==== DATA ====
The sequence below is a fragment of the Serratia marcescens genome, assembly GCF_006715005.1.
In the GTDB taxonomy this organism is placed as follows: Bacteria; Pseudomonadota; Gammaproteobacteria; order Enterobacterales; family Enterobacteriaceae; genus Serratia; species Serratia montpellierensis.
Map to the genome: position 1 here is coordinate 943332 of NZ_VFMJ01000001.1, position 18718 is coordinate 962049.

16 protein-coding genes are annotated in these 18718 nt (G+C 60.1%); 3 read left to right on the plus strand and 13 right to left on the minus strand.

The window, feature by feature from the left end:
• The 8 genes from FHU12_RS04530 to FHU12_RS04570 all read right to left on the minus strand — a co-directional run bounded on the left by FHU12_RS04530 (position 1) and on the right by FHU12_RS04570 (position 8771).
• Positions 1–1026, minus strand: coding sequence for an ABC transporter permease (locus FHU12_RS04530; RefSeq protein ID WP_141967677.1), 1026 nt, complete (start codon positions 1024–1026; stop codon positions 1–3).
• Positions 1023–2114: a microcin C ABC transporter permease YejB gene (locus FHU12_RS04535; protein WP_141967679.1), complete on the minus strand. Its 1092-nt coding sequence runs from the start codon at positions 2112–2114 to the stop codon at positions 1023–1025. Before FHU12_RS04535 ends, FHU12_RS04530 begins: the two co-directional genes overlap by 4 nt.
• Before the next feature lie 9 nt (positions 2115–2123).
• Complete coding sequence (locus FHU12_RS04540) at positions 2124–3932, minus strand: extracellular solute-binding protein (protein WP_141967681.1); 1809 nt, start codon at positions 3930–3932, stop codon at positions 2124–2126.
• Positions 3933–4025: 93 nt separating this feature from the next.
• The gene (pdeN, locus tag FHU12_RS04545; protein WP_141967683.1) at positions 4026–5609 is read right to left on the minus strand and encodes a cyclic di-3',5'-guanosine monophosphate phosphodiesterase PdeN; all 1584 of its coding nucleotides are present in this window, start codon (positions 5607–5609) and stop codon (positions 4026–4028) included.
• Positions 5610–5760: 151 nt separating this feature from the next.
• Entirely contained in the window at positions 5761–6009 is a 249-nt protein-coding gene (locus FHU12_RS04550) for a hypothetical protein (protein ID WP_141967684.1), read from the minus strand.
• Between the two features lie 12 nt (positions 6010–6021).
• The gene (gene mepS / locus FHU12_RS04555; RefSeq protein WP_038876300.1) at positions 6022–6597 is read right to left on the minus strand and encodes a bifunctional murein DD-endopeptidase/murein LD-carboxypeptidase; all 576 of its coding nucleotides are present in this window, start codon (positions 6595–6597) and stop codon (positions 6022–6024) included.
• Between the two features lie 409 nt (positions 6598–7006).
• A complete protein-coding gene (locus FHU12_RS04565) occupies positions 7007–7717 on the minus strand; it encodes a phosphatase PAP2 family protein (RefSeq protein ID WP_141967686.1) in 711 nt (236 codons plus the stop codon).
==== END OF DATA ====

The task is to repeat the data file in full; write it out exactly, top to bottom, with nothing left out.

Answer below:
The sequence below is a fragment of the Serratia marcescens genome, assembly GCF_006715005.1.
In the GTDB taxonomy this organism is placed as follows: Bacteria; Pseudomonadota; Gammaproteobacteria; order Enterobacterales; family Enterobacteriaceae; genus Serratia; species Serratia montpellierensis.
Map to the genome: position 1 here is coordinate 943332 of NZ_VFMJ01000001.1, position 18718 is coordinate 962049.

16 protein-coding genes are annotated in these 18718 nt (G+C 60.1%); 3 read left to right on the plus strand and 13 right to left on the minus strand.

The window, feature by feature from the left end:
• The 8 genes from FHU12_RS04530 to FHU12_RS04570 all read right to left on the minus strand — a co-directional run bounded on the left by FHU12_RS04530 (position 1) and on the right by FHU12_RS04570 (position 8771).
• Positions 1–1026, minus strand: coding sequence for an ABC transporter permease (locus FHU12_RS04530; RefSeq protein ID WP_141967677.1), 1026 nt, complete (start codon positions 1024–1026; stop codon positions 1–3).
• Positions 1023–2114: a microcin C ABC transporter permease YejB gene (locus FHU12_RS04535; protein WP_141967679.1), complete on the minus strand. Its 1092-nt coding sequence runs from the start codon at positions 2112–2114 to the stop codon at positions 1023–1025. Before FHU12_RS04535 ends, FHU12_RS04530 begins: the two co-directional genes overlap by 4 nt.
• Before the next feature lie 9 nt (positions 2115–2123).
• Complete coding sequence (locus FHU12_RS04540) at positions 2124–3932, minus strand: extracellular solute-binding protein (protein WP_141967681.1); 1809 nt, start codon at positions 3930–3932, stop codon at positions 2124–2126.
• Positions 3933–4025: 93 nt separating this feature from the next.
• The gene (pdeN, locus tag FHU12_RS04545; protein WP_141967683.1) at positions 4026–5609 is read right to left on the minus strand and encodes a cyclic di-3',5'-guanosine monophosphate phosphodiesterase PdeN; all 1584 of its coding nucleotides are present in this window, start codon (positions 5607–5609) and stop codon (positions 4026–4028) included.
• Positions 5610–5760: 151 nt separating this feature from the next.
• Entirely contained in the window at positions 5761–6009 is a 249-nt protein-coding gene (locus FHU12_RS04550) for a hypothetical protein (protein ID WP_141967684.1), read from the minus strand.
• Between the two features lie 12 nt (positions 6010–6021).
• The gene (gene mepS / locus FHU12_RS04555; RefSeq protein WP_038876300.1) at positions 6022–6597 is read right to left on the minus strand and encodes a bifunctional murein DD-endopeptidase/murein LD-carboxypeptidase; all 576 of its coding nucleotides are present in this window, start codon (positions 6595–6597) and stop codon (positions 6022–6024) included.
• Between the two features lie 409 nt (positions 6598–7006).
• A complete protein-coding gene (locus FHU12_RS04565) occupies positions 7007–7717 on the minus strand; it encodes a phosphatase PAP2 family protein (RefSeq protein ID WP_141967686.1) in 711 nt (236 codons plus the stop codon).